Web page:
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Record numbers of people are illegally downloading music as the threat of prosecution fails to discourage consumers, according to a new study. During a recent Sydney Vox Pop by research group GfK, several people openly admitted that they got their music and videos by illegally downloading content.

GfK also revealed that in seperate surveys over 40 percent of Australians surveyed admitted to the illegal downloading of content.

A recent study of internet users in the UK found that 43 percent of people admitted to having illegally downloaded music tracks in the past 12 months, compared with 36 percent last year and 40 percent in 2005.

Experts warned record labels must make legal buying easier and cheaper or face losing further sales as growing online social networks dominate the way internet users buy and listen to music.

John Enser, a partner at media law firm Olswang, said: “As illegal downloading hits an all-time high and consumers’ fear of prosecution falls, the music industry must look for more ways to encourage the public to download music legally.”

Almost one of five people – 18 percent – polled in the fourth annual Digital Music Survey said they would continue to download unauthorised music, up from less than one in ten last year.

The independent survey of 1,700 internet users also found the number of people who have stopped legally downloading tracks has increased from nine to 11 per cent.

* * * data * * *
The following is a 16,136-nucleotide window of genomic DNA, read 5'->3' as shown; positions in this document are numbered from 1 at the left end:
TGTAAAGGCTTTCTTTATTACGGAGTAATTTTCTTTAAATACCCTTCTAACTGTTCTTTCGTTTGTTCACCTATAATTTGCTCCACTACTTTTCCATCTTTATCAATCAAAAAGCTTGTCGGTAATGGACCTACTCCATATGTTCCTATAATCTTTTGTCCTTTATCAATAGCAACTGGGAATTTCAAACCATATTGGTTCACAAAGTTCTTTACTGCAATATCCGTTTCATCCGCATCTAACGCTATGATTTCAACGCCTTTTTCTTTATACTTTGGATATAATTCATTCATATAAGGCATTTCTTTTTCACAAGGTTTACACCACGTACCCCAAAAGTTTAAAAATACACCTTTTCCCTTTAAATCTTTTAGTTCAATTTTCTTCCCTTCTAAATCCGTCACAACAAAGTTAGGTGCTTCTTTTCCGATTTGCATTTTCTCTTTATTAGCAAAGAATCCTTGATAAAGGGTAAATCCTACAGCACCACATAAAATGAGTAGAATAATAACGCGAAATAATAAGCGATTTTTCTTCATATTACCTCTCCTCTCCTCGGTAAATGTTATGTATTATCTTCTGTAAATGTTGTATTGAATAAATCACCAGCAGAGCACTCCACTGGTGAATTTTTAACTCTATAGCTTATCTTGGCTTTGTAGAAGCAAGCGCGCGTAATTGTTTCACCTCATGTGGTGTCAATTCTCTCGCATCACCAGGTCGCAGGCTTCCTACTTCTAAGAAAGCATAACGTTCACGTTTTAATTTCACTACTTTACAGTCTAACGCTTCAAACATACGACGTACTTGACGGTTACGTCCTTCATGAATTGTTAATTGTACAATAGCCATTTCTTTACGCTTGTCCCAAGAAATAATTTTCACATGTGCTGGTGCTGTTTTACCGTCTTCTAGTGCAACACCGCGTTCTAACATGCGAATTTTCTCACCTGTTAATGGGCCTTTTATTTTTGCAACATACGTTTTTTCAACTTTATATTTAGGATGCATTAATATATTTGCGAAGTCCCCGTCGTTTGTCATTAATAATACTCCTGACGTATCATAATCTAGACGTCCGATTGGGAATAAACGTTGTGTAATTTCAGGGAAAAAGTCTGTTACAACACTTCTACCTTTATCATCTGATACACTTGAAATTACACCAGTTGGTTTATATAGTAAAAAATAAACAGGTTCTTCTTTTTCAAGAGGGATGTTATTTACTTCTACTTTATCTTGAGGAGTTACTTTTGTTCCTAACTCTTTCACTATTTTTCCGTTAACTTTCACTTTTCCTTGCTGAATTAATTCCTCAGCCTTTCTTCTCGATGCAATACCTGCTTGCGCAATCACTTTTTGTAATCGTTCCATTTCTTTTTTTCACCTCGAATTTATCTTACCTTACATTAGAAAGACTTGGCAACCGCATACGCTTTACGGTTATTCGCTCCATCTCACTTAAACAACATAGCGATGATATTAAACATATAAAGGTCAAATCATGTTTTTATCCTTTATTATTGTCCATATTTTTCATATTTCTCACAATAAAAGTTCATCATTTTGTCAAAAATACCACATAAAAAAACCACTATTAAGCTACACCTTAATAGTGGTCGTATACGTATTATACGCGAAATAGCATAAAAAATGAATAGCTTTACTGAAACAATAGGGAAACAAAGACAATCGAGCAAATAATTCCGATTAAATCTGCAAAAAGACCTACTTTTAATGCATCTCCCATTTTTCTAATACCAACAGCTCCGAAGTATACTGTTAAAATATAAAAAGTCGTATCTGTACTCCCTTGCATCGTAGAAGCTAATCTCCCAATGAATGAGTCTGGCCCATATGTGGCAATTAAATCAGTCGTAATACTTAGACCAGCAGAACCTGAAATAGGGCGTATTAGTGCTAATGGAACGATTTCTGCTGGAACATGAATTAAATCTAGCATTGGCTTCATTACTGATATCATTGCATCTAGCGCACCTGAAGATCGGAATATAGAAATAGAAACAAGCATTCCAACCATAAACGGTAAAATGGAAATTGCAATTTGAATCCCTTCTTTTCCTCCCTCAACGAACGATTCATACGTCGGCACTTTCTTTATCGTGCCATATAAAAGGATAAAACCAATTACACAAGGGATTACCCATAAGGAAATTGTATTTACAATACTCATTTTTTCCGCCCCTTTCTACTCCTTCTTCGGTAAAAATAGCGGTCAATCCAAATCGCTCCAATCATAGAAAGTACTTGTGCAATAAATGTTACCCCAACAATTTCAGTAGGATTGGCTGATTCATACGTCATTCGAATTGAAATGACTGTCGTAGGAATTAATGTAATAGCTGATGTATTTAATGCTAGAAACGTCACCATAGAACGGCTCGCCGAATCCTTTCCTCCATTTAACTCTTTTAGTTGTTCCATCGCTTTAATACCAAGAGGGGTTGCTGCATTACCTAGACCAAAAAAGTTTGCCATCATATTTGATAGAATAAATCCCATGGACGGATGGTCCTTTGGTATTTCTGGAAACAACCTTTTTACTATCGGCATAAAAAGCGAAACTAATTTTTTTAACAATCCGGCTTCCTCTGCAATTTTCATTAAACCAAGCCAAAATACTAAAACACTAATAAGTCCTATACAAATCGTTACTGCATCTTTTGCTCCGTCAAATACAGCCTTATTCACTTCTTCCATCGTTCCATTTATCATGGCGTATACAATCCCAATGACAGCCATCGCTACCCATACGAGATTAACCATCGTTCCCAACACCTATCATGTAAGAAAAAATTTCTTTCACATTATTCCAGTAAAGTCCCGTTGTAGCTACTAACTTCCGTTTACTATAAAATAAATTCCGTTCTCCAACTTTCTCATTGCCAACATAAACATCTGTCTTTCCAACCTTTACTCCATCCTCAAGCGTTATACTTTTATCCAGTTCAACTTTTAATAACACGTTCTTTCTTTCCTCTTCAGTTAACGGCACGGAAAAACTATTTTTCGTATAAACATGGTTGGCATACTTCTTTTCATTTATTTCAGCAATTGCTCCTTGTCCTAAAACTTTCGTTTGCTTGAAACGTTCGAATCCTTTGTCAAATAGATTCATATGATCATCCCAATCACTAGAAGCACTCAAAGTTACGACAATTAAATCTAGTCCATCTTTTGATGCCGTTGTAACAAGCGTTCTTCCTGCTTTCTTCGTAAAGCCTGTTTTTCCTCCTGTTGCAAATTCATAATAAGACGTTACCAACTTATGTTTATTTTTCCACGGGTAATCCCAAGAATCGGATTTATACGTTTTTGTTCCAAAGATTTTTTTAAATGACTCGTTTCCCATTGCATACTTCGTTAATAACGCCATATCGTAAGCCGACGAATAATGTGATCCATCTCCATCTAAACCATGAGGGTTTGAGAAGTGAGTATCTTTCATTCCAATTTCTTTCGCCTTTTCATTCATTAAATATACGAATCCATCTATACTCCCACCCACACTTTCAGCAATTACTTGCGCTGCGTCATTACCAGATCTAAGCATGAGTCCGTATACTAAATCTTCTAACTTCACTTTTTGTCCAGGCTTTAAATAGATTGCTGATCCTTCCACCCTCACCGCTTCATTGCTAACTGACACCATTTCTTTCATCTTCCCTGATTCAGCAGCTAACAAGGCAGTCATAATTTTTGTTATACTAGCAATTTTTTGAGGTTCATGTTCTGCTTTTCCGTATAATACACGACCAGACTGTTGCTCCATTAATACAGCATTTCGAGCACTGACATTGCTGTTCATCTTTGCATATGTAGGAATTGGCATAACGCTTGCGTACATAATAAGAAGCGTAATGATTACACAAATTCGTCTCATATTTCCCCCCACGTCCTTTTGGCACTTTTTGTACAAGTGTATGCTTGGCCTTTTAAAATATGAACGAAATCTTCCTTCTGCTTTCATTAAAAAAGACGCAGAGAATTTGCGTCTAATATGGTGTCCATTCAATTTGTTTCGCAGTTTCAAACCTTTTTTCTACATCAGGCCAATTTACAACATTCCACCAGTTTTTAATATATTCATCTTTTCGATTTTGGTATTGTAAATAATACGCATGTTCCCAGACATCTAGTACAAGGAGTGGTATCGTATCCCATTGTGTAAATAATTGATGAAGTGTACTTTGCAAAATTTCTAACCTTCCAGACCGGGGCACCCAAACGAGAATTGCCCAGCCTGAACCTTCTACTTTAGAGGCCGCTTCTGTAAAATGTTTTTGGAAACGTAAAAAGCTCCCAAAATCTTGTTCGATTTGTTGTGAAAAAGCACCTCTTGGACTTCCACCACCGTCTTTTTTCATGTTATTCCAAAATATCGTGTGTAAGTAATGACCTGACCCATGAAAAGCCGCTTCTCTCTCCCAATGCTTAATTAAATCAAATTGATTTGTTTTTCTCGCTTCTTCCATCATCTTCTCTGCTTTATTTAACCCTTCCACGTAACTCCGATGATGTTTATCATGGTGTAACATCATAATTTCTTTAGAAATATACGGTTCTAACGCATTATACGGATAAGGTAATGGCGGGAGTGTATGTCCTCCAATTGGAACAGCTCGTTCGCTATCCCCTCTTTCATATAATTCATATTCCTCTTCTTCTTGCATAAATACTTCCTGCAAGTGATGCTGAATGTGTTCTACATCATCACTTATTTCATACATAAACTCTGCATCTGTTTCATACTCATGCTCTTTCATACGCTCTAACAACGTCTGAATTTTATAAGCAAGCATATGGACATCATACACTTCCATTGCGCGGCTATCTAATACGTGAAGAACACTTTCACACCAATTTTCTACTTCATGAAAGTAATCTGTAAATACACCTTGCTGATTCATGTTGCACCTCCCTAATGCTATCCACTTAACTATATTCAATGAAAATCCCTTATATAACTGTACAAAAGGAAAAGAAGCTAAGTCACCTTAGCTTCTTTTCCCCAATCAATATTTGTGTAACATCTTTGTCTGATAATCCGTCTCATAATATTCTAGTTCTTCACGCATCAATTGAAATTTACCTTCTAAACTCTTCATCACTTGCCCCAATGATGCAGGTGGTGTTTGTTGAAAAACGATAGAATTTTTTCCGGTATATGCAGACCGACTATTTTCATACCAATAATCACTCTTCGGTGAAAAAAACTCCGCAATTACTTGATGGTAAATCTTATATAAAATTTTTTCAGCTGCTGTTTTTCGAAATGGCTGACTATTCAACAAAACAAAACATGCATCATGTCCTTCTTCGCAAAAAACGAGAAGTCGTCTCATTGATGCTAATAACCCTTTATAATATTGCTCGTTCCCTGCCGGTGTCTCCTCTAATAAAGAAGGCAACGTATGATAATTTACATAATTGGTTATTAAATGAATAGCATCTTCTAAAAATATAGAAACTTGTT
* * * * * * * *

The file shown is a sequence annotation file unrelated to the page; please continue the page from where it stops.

Mr Enser added: “The trend towards piracy appears to be in real danger of accelerating as almost one in five people claim they will download more unauthorised tracks in the future.”

Growing numbers of consumers are now using social networking sites to discover new music, with half those polled saying they used sites such as MySpace and Bebo to listen to new tracks.

While the popularity of these sites increase, there has been a slowdown in legal downloads, after steep rises in 2005 and 2006.

With cost of CDs continuing to fall, the price advantage of legally downloading tracks has been lost. The report suggests cost reductions and lower pricing for back catalogue titles could help stimulate sales of legal downloads.

 

The study said: “Variable pricing models and unprotected music, which would allow consumers legally to transfer music to other devices, were popular among respondents and represent new ways of enticing people away from breaking the law.”

Apple is one of the few mainstream services which allows customers to download unprotected music at a premium – $2.19 a track as opposed to $1.69 a track.

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